“If you place trainers firmly into the casual category, ‘smart-casual’ and ‘smart-comfort’ are the categories that
enable manufacturers and brands like us to prosper during these less formal times,” says James Fox, the Brand
Director of Crockett & Jones, whose already comprehensive repertoire of handmade English loafers has just been
bulwarked by four further renditions in its Spring/Summer 2020 collection. “If you consider the material, sole and
construction as the elements that categorise a style, the loafer is another notch down from the smart-casual derby
and monk shoes, and worlds apart from the traditional Oxford, so it gives us great opportunity to showcase a side to
our business that 20 years ago didn’t exist.”
For Fox, loafers are a serious addition to the armoury of anyone who wishes to indulge in crossover fashion — which
is pretty much anyone with a stylistic imagination. He says: “You can easily wear your favourite tailored suit with
a pair of classic Oxfords — let’s say either Connaught or Audley in black calf — but you can also swap those out for
a Boston or a Cavendish at a whim, with little disruption to your look. Remove the lining from the Boston, add our
city rubber sole and render it in our dark-brown repello suede, and you get a Harvard II, a style that can be worn
easily with shorts on the Riviera — and leave your socks in the hotel room.”
Pick one of each of the four new styles, and you’ll find yourself retrieving your chunkier footwear from storage with
a heavy heart come autumn. The tasselled Jersey, which comes in sage green or bright powder blue, is made of
top-grain nubuck, sanded to a velvety point of tactility, and built upon the brand’s City rubber sole, while the
Kensington, with its beautifully clean-lined upper, is an exquisitely textured affair, whether you choose tan woven
calf, black woven calf, or dark brown-calf suede.
Butterfly loafers, meanwhile, are a favourite at The Rake (how many shoe styles go as well with shorts as
they do with full evening dress?), and the Selby shoes in this collection are as sophisticated an expression of this
sub-genre as you’ll ever encounter. Finally, the Richmond, a classic penny style with proudly raised seam apron,
comes in snuff suede or tan wax calf, or a dashingly bold two-tone version in tan burnished calf and stone
“The Jersey, which has brighter colours and an unlined forepart for breathability coupled with our flexible and least
formal City rubber sole, is no doubt the tassel loafer that you take on holiday,” Fox says. “The nubuck is easy to
brush sand off, and would be perfectly matched with some tailored shorts or lightweight linen trousers floating
above the tassels. The Kensington style plays to the current trend of unfussy styling, a little like last year’s
Camden loafer — uncomplicated yet still interesting.
“The Selby, meanwhile, is a classic Jermyn Street style that would qualify as a more formal loafer. We’ve added
sportiness to it by removing the traditional brogue/punched apron and applied our famous hand-pulled apron that is
used so often throughout our loafer collection. This shoe gives customers who might ordinarily have come in looking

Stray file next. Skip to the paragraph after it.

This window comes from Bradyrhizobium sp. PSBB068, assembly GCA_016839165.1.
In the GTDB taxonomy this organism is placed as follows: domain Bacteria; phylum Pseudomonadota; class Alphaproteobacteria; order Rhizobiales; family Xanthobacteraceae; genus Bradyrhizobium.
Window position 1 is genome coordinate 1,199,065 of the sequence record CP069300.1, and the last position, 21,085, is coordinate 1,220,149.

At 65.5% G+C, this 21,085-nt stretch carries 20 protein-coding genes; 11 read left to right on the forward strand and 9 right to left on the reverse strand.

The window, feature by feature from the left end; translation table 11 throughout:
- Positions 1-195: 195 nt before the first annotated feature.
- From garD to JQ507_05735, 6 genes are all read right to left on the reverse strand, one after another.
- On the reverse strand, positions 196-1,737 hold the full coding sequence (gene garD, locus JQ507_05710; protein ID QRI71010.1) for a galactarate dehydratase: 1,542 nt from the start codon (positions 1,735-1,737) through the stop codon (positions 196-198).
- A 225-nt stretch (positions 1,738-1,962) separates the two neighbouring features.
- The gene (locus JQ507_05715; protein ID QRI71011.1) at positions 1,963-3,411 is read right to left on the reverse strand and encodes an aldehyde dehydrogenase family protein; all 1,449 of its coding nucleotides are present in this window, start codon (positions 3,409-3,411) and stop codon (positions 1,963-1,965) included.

for a tassel loafer a different option. Smart-casual dress with an unstructured blazer, of the kind better suited to
the absence of a tie, is perfect for a style like this.”
This quadrumvirate and its various configurations are, creatively speaking, the fruits of Crockett & Jones’s
meticulous attention to customer wishes as well as detail. “Around 10 years ago we really began to notice the speed
of rubber sole requests and a plateau with our formal shoe sales, so we set about amending lasts that lend
themselves to unlined shoes,” Fox says. “We increased the breadth and depth of our suede offerings; we developed
new, flexible leather and flexible rubber soles… Naturally, this then opened up opportunities for materials like
canvas, woven leathers, brighter colours or suedes and nubucks.”
While tastes and trends may hone creative process, though, time-honoured methods are cast in granite: “We’re not in
the business of changing a tried and tested construction method such as Goodyear welting, and all of our new loafers
go through the same 250-plus operations that our formal shoes would,” he says. “We have to make minor adjustments
all of the time, though — such as half-lining the Jersey due to the interlacing that runs through the rear quarters.
By removing the lining from the forepart, we still increase comfort and flexibility.
“The Kensington has a leather binding that circles the entire top line, which serves two purposes: the first is so we
can stitch the woven calf down so it doesn’t fray; the second is to add strength to the top line when slipping the
loafer off and on regularly. The calf-and-canvas combination version of the Richmond is also unlined, but the back
of the canvas feels rough to touch. In anticipation of sockless use, we split our lining leather, making it almost
unnoticeable to the consumer, and line just the canvas apron to make sure comfort is not compromised because of
design — which is so often the case in fashion. Nothing drastic, but a few thoughtful tweaks.”
Fox’s modesty notwithstanding, the processes he’s describing serve to make loafing around during the warmer months
moltopiùdolce — and for summers stretching long into the future, not just the
one upon us.
Read the full story in Issue 70 of The Rake - on newsstands now.
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